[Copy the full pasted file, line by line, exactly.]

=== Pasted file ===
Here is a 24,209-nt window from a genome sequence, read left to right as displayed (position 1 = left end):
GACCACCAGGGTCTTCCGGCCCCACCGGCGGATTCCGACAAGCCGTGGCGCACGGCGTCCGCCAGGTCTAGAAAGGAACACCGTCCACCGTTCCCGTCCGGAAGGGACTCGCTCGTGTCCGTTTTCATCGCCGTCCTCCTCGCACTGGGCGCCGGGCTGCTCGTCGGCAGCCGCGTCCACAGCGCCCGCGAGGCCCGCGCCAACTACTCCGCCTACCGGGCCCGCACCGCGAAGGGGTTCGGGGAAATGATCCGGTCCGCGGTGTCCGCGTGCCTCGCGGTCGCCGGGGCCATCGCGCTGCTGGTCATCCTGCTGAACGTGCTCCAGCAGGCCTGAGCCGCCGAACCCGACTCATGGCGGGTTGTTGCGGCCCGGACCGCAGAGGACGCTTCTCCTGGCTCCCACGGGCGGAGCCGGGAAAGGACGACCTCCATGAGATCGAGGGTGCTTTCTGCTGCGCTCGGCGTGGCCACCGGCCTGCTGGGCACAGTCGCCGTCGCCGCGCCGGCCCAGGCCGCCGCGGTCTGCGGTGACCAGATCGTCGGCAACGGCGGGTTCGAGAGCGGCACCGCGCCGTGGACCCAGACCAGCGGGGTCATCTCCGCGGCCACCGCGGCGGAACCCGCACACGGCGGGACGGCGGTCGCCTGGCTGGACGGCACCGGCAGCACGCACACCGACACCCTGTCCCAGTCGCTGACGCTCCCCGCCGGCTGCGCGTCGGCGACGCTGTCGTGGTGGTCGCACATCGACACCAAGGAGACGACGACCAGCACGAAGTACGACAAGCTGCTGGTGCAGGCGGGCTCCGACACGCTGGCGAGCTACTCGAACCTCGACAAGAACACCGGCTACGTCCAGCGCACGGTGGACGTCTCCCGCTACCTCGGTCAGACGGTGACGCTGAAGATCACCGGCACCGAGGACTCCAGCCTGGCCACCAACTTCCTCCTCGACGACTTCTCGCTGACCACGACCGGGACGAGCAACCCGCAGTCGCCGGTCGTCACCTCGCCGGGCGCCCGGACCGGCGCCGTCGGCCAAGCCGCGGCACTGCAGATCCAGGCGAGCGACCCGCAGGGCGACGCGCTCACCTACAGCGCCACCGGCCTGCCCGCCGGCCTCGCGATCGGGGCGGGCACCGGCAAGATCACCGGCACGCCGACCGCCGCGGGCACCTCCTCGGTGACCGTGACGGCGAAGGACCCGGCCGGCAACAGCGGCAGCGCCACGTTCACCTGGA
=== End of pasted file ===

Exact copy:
Here is a 24,209-nt window from a genome sequence, read left to right as displayed (position 1 = left end):
GACCACCAGGGTCTTCCGGCCCCACCGGCGGATTCCGACAAGCCGTGGCGCACGGCGTCCGCCAGGTCTAGAAAGGAACACCGTCCACCGTTCCCGTCCGGAAGGGACTCGCTCGTGTCCGTTTTCATCGCCGTCCTCCTCGCACTGGGCGCCGGGCTGCTCGTCGGCAGCCGCGTCCACAGCGCCCGCGAGGCCCGCGCCAACTACTCCGCCTACCGGGCCCGCACCGCGAAGGGGTTCGGGGAAATGATCCGGTCCGCGGTGTCCGCGTGCCTCGCGGTCGCCGGGGCCATCGCGCTGCTGGTCATCCTGCTGAACGTGCTCCAGCAGGCCTGAGCCGCCGAACCCGACTCATGGCGGGTTGTTGCGGCCCGGACCGCAGAGGACGCTTCTCCTGGCTCCCACGGGCGGAGCCGGGAAAGGACGACCTCCATGAGATCGAGGGTGCTTTCTGCTGCGCTCGGCGTGGCCACCGGCCTGCTGGGCACAGTCGCCGTCGCCGCGCCGGCCCAGGCCGCCGCGGTCTGCGGTGACCAGATCGTCGGCAACGGCGGGTTCGAGAGCGGCACCGCGCCGTGGACCCAGACCAGCGGGGTCATCTCCGCGGCCACCGCGGCGGAACCCGCACACGGCGGGACGGCGGTCGCCTGGCTGGACGGCACCGGCAGCACGCACACCGACACCCTGTCCCAGTCGCTGACGCTCCCCGCCGGCTGCGCGTCGGCGACGCTGTCGTGGTGGTCGCACATCGACACCAAGGAGACGACGACCAGCACGAAGTACGACAAGCTGCTGGTGCAGGCGGGCTCCGACACGCTGGCGAGCTACTCGAACCTCGACAAGAACACCGGCTACGTCCAGCGCACGGTGGACGTCTCCCGCTACCTCGGTCAGACGGTGACGCTGAAGATCACCGGCACCGAGGACTCCAGCCTGGCCACCAACTTCCTCCTCGACGACTTCTCGCTGACCACGACCGGGACGAGCAACCCGCAGTCGCCGGTCGTCACCTCGCCGGGCGCCCGGACCGGCGCCGTCGGCCAAGCCGCGGCACTGCAGATCCAGGCGAGCGACCCGCAGGGCGACGCGCTCACCTACAGCGCCACCGGCCTGCCCGCCGGCCTCGCGATCGGGGCGGGCACCGGCAAGATCACCGGCACGCCGACCGCCGCGGGCACCTCCTCGGTGACCGTGACGGCGAAGGACCCGGCCGGCAACAGCGGCAGCGCCACGTTCACCTGGA